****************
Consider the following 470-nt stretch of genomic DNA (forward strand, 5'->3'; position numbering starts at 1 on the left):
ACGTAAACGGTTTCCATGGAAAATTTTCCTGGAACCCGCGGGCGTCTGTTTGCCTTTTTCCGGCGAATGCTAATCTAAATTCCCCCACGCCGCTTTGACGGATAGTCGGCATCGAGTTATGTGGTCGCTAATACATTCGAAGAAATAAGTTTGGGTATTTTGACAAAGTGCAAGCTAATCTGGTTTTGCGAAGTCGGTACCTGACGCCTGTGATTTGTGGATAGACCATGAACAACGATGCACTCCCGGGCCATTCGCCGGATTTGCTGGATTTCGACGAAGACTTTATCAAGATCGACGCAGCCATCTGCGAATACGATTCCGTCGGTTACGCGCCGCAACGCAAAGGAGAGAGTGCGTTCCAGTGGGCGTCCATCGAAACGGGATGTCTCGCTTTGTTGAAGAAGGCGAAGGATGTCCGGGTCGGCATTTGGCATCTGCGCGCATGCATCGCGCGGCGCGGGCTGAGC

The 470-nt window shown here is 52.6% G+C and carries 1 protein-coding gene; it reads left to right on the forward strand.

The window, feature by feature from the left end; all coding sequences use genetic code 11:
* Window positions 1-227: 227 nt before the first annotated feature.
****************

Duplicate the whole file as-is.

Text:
Consider the following 470-nt stretch of genomic DNA (forward strand, 5'->3'; position numbering starts at 1 on the left):
ACGTAAACGGTTTCCATGGAAAATTTTCCTGGAACCCGCGGGCGTCTGTTTGCCTTTTTCCGGCGAATGCTAATCTAAATTCCCCCACGCCGCTTTGACGGATAGTCGGCATCGAGTTATGTGGTCGCTAATACATTCGAAGAAATAAGTTTGGGTATTTTGACAAAGTGCAAGCTAATCTGGTTTTGCGAAGTCGGTACCTGACGCCTGTGATTTGTGGATAGACCATGAACAACGATGCACTCCCGGGCCATTCGCCGGATTTGCTGGATTTCGACGAAGACTTTATCAAGATCGACGCAGCCATCTGCGAATACGATTCCGTCGGTTACGCGCCGCAACGCAAAGGAGAGAGTGCGTTCCAGTGGGCGTCCATCGAAACGGGATGTCTCGCTTTGTTGAAGAAGGCGAAGGATGTCCGGGTCGGCATTTGGCATCTGCGCGCATGCATCGCGCGGCGCGGGCTGAGC

The 470-nt window shown here is 52.6% G+C and carries 1 protein-coding gene; it reads left to right on the forward strand.

The window, feature by feature from the left end; all coding sequences use genetic code 11:
* Window positions 1-227: 227 nt before the first annotated feature.